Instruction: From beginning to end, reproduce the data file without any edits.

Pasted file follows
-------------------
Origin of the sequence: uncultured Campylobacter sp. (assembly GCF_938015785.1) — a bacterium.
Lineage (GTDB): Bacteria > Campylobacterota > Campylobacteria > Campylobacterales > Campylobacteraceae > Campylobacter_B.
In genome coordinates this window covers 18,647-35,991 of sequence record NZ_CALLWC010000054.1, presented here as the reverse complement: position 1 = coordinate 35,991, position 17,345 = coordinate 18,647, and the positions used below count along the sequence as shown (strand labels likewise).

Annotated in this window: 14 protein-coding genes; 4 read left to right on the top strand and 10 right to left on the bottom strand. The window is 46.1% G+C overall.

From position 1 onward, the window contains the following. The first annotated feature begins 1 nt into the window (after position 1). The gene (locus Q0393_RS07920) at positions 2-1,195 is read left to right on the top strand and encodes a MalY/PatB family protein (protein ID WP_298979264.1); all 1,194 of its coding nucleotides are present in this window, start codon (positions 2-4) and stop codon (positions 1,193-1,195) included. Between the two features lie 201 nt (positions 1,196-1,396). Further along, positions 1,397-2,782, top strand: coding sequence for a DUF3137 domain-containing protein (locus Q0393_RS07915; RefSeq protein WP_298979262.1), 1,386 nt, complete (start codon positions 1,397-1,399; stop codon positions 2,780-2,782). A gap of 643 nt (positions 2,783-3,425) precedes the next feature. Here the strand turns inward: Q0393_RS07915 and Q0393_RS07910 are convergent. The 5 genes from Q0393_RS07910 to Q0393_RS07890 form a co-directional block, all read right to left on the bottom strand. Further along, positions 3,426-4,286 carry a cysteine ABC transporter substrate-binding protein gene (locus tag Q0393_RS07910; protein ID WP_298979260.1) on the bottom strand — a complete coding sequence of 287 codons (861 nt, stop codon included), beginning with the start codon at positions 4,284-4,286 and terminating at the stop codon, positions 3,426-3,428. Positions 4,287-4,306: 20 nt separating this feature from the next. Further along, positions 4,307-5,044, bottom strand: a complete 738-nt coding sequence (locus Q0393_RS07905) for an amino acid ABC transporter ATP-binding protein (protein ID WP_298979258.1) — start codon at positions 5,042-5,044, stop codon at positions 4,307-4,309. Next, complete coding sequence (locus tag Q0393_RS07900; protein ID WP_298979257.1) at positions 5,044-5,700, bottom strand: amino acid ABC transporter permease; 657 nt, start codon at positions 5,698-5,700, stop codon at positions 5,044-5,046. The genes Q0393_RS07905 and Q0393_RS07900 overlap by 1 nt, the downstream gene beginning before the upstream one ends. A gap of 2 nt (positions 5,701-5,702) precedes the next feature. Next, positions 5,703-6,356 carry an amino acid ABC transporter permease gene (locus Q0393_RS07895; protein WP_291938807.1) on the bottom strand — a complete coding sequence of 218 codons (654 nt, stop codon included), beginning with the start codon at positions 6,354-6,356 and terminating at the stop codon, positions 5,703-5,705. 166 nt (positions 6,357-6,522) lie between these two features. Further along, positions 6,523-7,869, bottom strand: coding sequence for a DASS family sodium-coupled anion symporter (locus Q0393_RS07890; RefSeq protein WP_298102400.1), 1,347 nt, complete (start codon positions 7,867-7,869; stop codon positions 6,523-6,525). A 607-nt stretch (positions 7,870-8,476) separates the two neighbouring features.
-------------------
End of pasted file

Origin of the sequence: uncultured Campylobacter sp. (assembly GCF_938015785.1) — a bacterium.
Lineage (GTDB): Bacteria > Campylobacterota > Campylobacteria > Campylobacterales > Campylobacteraceae > Campylobacter_B.
In genome coordinates this window covers 18,647-35,991 of sequence record NZ_CALLWC010000054.1, presented here as the reverse complement: position 1 = coordinate 35,991, position 17,345 = coordinate 18,647, and the positions used below count along the sequence as shown (strand labels likewise).

Annotated in this window: 14 protein-coding genes; 4 read left to right on the top strand and 10 right to left on the bottom strand. The window is 46.1% G+C overall.

From position 1 onward, the window contains the following. The first annotated feature begins 1 nt into the window (after position 1). The gene (locus Q0393_RS07920) at positions 2-1,195 is read left to right on the top strand and encodes a MalY/PatB family protein (protein ID WP_298979264.1); all 1,194 of its coding nucleotides are present in this window, start codon (positions 2-4) and stop codon (positions 1,193-1,195) included. Between the two features lie 201 nt (positions 1,196-1,396). Further along, positions 1,397-2,782, top strand: coding sequence for a DUF3137 domain-containing protein (locus Q0393_RS07915; RefSeq protein WP_298979262.1), 1,386 nt, complete (start codon positions 1,397-1,399; stop codon positions 2,780-2,782). A gap of 643 nt (positions 2,783-3,425) precedes the next feature. Here the strand turns inward: Q0393_RS07915 and Q0393_RS07910 are convergent. The 5 genes from Q0393_RS07910 to Q0393_RS07890 form a co-directional block, all read right to left on the bottom strand. Further along, positions 3,426-4,286 carry a cysteine ABC transporter substrate-binding protein gene (locus tag Q0393_RS07910; protein ID WP_298979260.1) on the bottom strand — a complete coding sequence of 287 codons (861 nt, stop codon included), beginning with the start codon at positions 4,284-4,286 and terminating at the stop codon, positions 3,426-3,428. Positions 4,287-4,306: 20 nt separating this feature from the next. Further along, positions 4,307-5,044, bottom strand: a complete 738-nt coding sequence (locus Q0393_RS07905) for an amino acid ABC transporter ATP-binding protein (protein ID WP_298979258.1) — start codon at positions 5,042-5,044, stop codon at positions 4,307-4,309. Next, complete coding sequence (locus tag Q0393_RS07900; protein ID WP_298979257.1) at positions 5,044-5,700, bottom strand: amino acid ABC transporter permease; 657 nt, start codon at positions 5,698-5,700, stop codon at positions 5,044-5,046. The genes Q0393_RS07905 and Q0393_RS07900 overlap by 1 nt, the downstream gene beginning before the upstream one ends. A gap of 2 nt (positions 5,701-5,702) precedes the next feature. Next, positions 5,703-6,356 carry an amino acid ABC transporter permease gene (locus Q0393_RS07895; protein WP_291938807.1) on the bottom strand — a complete coding sequence of 218 codons (654 nt, stop codon included), beginning with the start codon at positions 6,354-6,356 and terminating at the stop codon, positions 5,703-5,705. 166 nt (positions 6,357-6,522) lie between these two features. Further along, positions 6,523-7,869, bottom strand: coding sequence for a DASS family sodium-coupled anion symporter (locus Q0393_RS07890; RefSeq protein WP_298102400.1), 1,347 nt, complete (start codon positions 7,867-7,869; stop codon positions 6,523-6,525). A 607-nt stretch (positions 7,870-8,476) separates the two neighbouring features.